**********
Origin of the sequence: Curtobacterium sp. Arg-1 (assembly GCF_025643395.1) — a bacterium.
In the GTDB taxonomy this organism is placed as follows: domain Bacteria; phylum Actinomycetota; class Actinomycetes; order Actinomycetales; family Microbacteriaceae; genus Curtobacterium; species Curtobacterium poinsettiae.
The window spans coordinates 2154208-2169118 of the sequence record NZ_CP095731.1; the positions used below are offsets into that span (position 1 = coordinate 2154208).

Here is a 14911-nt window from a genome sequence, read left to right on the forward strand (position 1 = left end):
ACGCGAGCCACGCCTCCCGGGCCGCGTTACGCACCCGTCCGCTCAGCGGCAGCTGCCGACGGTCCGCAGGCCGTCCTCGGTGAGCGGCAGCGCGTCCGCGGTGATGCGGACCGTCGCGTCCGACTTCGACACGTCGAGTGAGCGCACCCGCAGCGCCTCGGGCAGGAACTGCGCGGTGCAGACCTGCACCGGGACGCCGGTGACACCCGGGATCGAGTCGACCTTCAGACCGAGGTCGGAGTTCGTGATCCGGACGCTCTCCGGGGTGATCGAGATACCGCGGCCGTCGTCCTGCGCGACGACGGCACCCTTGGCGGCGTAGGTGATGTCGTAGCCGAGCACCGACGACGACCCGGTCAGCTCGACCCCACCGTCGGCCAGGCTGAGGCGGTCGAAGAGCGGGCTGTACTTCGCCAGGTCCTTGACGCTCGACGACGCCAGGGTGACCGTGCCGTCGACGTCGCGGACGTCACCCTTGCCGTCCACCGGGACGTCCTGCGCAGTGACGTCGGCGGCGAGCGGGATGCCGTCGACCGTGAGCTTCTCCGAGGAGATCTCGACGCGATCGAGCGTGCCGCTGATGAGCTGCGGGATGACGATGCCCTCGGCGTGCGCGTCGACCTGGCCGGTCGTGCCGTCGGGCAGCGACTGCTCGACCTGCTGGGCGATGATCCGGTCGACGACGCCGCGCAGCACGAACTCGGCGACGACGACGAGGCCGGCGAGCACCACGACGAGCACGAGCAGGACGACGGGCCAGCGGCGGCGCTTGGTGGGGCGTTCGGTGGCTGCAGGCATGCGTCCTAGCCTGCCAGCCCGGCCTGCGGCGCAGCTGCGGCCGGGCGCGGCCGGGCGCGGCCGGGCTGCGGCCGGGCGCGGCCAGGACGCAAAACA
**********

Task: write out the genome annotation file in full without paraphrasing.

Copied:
Origin of the sequence: Curtobacterium sp. Arg-1 (assembly GCF_025643395.1) — a bacterium.
In the GTDB taxonomy this organism is placed as follows: domain Bacteria; phylum Actinomycetota; class Actinomycetes; order Actinomycetales; family Microbacteriaceae; genus Curtobacterium; species Curtobacterium poinsettiae.
The window spans coordinates 2154208-2169118 of the sequence record NZ_CP095731.1; the positions used below are offsets into that span (position 1 = coordinate 2154208).

Here is a 14911-nt window from a genome sequence, read left to right on the forward strand (position 1 = left end):
ACGCGAGCCACGCCTCCCGGGCCGCGTTACGCACCCGTCCGCTCAGCGGCAGCTGCCGACGGTCCGCAGGCCGTCCTCGGTGAGCGGCAGCGCGTCCGCGGTGATGCGGACCGTCGCGTCCGACTTCGACACGTCGAGTGAGCGCACCCGCAGCGCCTCGGGCAGGAACTGCGCGGTGCAGACCTGCACCGGGACGCCGGTGACACCCGGGATCGAGTCGACCTTCAGACCGAGGTCGGAGTTCGTGATCCGGACGCTCTCCGGGGTGATCGAGATACCGCGGCCGTCGTCCTGCGCGACGACGGCACCCTTGGCGGCGTAGGTGATGTCGTAGCCGAGCACCGACGACGACCCGGTCAGCTCGACCCCACCGTCGGCCAGGCTGAGGCGGTCGAAGAGCGGGCTGTACTTCGCCAGGTCCTTGACGCTCGACGACGCCAGGGTGACCGTGCCGTCGACGTCGCGGACGTCACCCTTGCCGTCCACCGGGACGTCCTGCGCAGTGACGTCGGCGGCGAGCGGGATGCCGTCGACCGTGAGCTTCTCCGAGGAGATCTCGACGCGATCGAGCGTGCCGCTGATGAGCTGCGGGATGACGATGCCCTCGGCGTGCGCGTCGACCTGGCCGGTCGTGCCGTCGGGCAGCGACTGCTCGACCTGCTGGGCGATGATCCGGTCGACGACGCCGCGCAGCACGAACTCGGCGACGACGACGAGGCCGGCGAGCACCACGACGAGCACGAGCAGGACGACGGGCCAGCGGCGGCGCTTGGTGGGGCGTTCGGTGGCTGCAGGCATGCGTCCTAGCCTGCCAGCCCGGCCTGCGGCGCAGCTGCGGCCGGGCGCGGCCGGGCGCGGCCGGGCTGCGGCCGGGCGCGGCCAGGACGCAAAACA